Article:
Yesterday, the Third Circuit finally rendered its opinion in Trinity Wall Street v. Wal-Mart Stores Inc, a case involving a shareholder proposal submitted by Trinity Wall Street requesting that Wal-Mart’s board develop a policy regarding the sale of high-capacity firearms and other dangerous products. Wal-Mart sought to exclude the proposal from its proxy statement under the “ordinary business operations” exclusion of Rule 14a-8(i)(7), and the SEC staff took a no-action position permitting exclusion. But Trinity went a step further and challenged the exclusion in court. The federal district court in Delaware enjoined Wal-Mart from excluding Trinity’s shareholder proposal from Wal-Mart’s 2015 proxy materials, notwithstanding the no-action position of the SEC staff. On appeal, the Third Circuit issued an Order, without an opinion, in April, vacating the injunction and thus permitting Wal-Mart to exclude Trinity’s proposal from its 2015 proxy materials. (See this post.) The Third Circuit’s opinion providing the rationale for its order has now arrived. One judge concurred in the judgment, but dissented as to part of the analysis. (See this post for a discussion of the oral argument and this post for a more detailed discussion of the procedural and other background of the case.)
By way of background, the Court observed that Trinity, an extremely wealthy Episcopal parish where George Washington worshipped after his first inauguration, had been “[a]larmed by the spate of mass murders in America, in particular the shooting at Sandy Hook Elementary School in December 2012… [As a result, Trinity] resolved to use its investment portfolio to address the ease of access to rifles equipped with high-capacity magazines (the weapon of choice of the Sandy Hook shooter and other mass murderers). Its principal focus was Wal-Mart.” In particular, Trinity viewed Wal-Mart’s product sales decisions as inconsistent, given that Wal-Mart sold products, “such as guns equipped with high capacity magazines, that facilitate mass killings, even as it prohibits sales of passive products such as music that merely depict such violent rampages.” Wal-Mart responded that its “merchandising decisions are based on customer demand” and that it sought to balance the need to serve hunters and sportsmen with the need to ensure that firearms were sold responsibly.
Trinity’s shareholder proposal requested that several of Wal-Mart’s board committee charters be amended to require that the committees provide “oversight concerning the formulation and implementation of, and the public reporting of the formulation and implementation of, policies and standards that determine whether or not the Company should sell a product that:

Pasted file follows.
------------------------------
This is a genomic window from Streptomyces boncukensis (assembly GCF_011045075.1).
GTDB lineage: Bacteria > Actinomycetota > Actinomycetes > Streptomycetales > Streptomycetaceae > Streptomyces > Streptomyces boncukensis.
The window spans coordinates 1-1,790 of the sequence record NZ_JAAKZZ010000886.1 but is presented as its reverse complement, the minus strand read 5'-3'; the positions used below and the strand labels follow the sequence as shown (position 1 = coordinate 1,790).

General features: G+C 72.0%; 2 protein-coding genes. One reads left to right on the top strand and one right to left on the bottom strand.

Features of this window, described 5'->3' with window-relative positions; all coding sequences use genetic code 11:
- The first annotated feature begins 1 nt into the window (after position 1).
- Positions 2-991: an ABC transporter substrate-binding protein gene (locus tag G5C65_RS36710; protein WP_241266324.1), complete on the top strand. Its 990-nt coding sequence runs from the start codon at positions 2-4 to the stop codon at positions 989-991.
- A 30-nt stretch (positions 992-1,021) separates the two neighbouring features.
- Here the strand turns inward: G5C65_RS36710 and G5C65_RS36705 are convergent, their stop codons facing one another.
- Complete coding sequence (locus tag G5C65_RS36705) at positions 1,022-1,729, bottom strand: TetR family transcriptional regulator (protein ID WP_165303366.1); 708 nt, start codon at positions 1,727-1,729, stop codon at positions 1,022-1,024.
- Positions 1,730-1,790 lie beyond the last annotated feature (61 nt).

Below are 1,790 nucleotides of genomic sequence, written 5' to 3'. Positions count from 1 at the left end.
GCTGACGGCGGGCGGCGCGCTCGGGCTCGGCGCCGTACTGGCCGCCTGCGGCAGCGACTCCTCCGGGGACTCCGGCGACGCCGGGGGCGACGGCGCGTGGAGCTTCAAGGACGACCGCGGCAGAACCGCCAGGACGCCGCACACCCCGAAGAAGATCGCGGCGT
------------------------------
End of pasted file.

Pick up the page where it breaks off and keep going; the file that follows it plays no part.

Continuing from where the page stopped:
- especially endangers public safety and well-being;
- has the substantial potential to impair the reputation of the Company; and/or
- would reasonably be considered by many offensive to the family and community values integral to the Company’s promotion of its brand.”
The District Court had concluded that the proposal was “best viewed as dealing with matters that are not related to Wal-Mart’s ordinary business operations” because “[a]t its core, Trinity’s Proposal seeks to have Wal-Mart’s Board oversee the development and effectuation of a Wal-Mart policy” The impact of the proposal, the District Court said, would be experienced by the board, which would then be obligated to develop its policy. The proposal did not, through a shareholder vote, “dictate to management specific products that Wal-Mart could or could not sell.” Perhaps more significantly, the District Court contended, even if the proposal did relate to the selection of which products Wal-Mart may sell, it nonetheless “‘focus[es] on sufficiently significant social policy issues’ as to not be excludable, because the Proposal ‘transcend[s] the day-to-day business matters and raise[s] policy issues so significant that it would be appropriate for a shareholder vote.’ …The significant social policy issues on which the Proposal focuses include the social and community effects of sales of high capacity firearms at the world’s largest retailer and the impact this could have on Wal-Mart’s reputation, particularly if such a product sold at Wal-Mart is misused and people are injured or killed as a result. In this way, the Proposal implicates significant policy issues that are appropriate for a shareholder vote.”